Search results for "from-the-chocolate-kitchen"
Viewing 3 of 3 Results
Viewing 3 of 3 Results
Cherry Pickings: The inspiration for Sake + Sakura
We don't know about you but we think it's never officially Spring until we see cherry blossoms.And good news, even if cherry blossoms haven't come into season where you are, you can now taste them in...you guessed it, Sake + Sakura.Sakura is the Japanese word for cherry blossoms, and they’re the symbolic flowers of Spring, renewal and new beginnings. In Japan, cherry blossom parties are held with friends and family, where everyone enjoys a potluck under cherry blossoms. This custom is called hanami, which literally means “watching blossoms,” and it can be traced back at least a thousand years.Sake (pronounced sah-keh) dates back to the 3rd century and is a Japanese fermented rice wine with an aroma that’s been described as fruity, nutty and caramel-like. There are several different types of sake as specified by the Japanese government. Sake is usually served chilled (at about the same temperature as white wine) but it can also be served warmed up, depending on the type of sake. The sake we've sourced actually comes from Vancouver's famous Granville Island, from a local Japanese artisan sakemaker there.You'll find sake at most hanami parties, especially in Japan, so grab a picnic blanket, some friends, Sake + Sakura to share and enjoy the cherry blossoms.And if you want to learn more about how Sake + Sakura got its gorgeous speckled look (the natural way!), read our blog post about the incredibly cool Cocoa Butter Spraying Process.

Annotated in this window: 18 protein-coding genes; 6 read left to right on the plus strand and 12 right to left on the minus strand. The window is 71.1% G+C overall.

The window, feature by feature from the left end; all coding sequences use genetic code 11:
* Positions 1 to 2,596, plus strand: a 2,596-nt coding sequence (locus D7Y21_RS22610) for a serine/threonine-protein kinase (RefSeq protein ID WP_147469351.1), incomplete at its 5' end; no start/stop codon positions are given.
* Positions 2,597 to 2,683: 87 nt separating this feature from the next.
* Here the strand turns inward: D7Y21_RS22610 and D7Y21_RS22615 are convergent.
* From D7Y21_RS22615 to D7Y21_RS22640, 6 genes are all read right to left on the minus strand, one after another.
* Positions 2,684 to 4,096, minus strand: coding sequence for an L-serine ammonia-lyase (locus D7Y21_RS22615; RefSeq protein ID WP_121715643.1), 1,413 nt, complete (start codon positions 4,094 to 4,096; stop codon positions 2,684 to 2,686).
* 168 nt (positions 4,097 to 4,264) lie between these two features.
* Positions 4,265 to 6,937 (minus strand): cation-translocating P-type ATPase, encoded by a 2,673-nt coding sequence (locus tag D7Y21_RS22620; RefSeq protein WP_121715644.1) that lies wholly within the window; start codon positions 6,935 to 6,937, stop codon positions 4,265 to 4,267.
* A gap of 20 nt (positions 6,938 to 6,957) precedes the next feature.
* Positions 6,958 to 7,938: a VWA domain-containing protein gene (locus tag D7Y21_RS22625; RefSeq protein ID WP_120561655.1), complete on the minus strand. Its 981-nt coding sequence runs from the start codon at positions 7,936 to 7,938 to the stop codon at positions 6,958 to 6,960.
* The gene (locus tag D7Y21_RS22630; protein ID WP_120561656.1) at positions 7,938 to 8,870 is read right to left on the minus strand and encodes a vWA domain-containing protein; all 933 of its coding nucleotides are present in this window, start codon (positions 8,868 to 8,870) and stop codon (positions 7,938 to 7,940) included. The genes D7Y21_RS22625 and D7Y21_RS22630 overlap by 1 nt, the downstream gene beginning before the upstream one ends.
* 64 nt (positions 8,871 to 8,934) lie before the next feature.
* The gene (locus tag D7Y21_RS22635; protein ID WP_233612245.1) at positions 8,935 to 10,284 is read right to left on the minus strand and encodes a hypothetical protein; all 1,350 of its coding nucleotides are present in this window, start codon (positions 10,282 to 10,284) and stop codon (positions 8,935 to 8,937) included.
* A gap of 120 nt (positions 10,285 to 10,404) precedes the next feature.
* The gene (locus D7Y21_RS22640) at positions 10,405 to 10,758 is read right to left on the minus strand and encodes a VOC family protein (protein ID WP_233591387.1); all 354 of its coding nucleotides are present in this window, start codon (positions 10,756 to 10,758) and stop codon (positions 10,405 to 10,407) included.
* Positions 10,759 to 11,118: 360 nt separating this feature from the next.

Groovy, Baby: Check out Purdys’ fab take on Banoffee Pie
Keira Knightley’s character in the film Love Actually (like Banoffee Pie, it’s another British triumph) attempts to extend an olive branch to another character by way of tasty pastry.We’ve all been there, and Banoffee Pie is probably of the best ways to bribe someone—but you didn’t hear it from us.You can find hundreds, if not thousands, of Banoffee Pie recipes online and it’s now a dessert that’s famous worldwide.But what exactly is Banoffee Pie? Well, it’s an English dessert (hail, Britannia!) comprised of a crumb or pastry base, a toffee filling, and topped with fresh bananas and whipped cream. The pie is often garnished with additional caramel sauce or chocolate shavings and, if you’re feeling particularly sinful, custard or ice cream.Banoffee Pie (originally spelled Banoffi Pie) was invented in 1971 at The Hungry Monk Restaurant in East Sussex by chef Ian Dowding, with some help and encouragement from the restaurant’s owner Nigel Mackenzie.But back to our Banoffee, which packs just as much of a flavourful punch as the original.You can enjoy it on its own or as part of an utterly epic cookie sandwich:Ingredients:For cookie dough:1 cup butter1 cup sugar1 1/2 cups flour3/4 cup shredded coconut1 tsp baking soda1 tsp baking powder1/2 cup brown sugar1 egg1 1/4 cups oatmealFor filling:Purdys' Banoffee1 large bananaInstructions:Preheat oven at 350°FCream together butter and sugar.Add remaining cookie dough ingredients and mix until blended.Roll into 1 inch balls or use a scoop. Flatten dough slightly.Place on pan lined with parchment paper.Bake for about 10 minutes or until golden.Once cookies are out of the oven, turn them over with a pair of tongs.Slice each Banoffee piece in half and place on one half of the cookies. The heat from the cookies should slightly melt the Banoffee. If not, warm cookies in microwave slightly.Slice banana onto the other half of the cookies.Squish the cookie sides together to make a Banana Banoffee sandwich!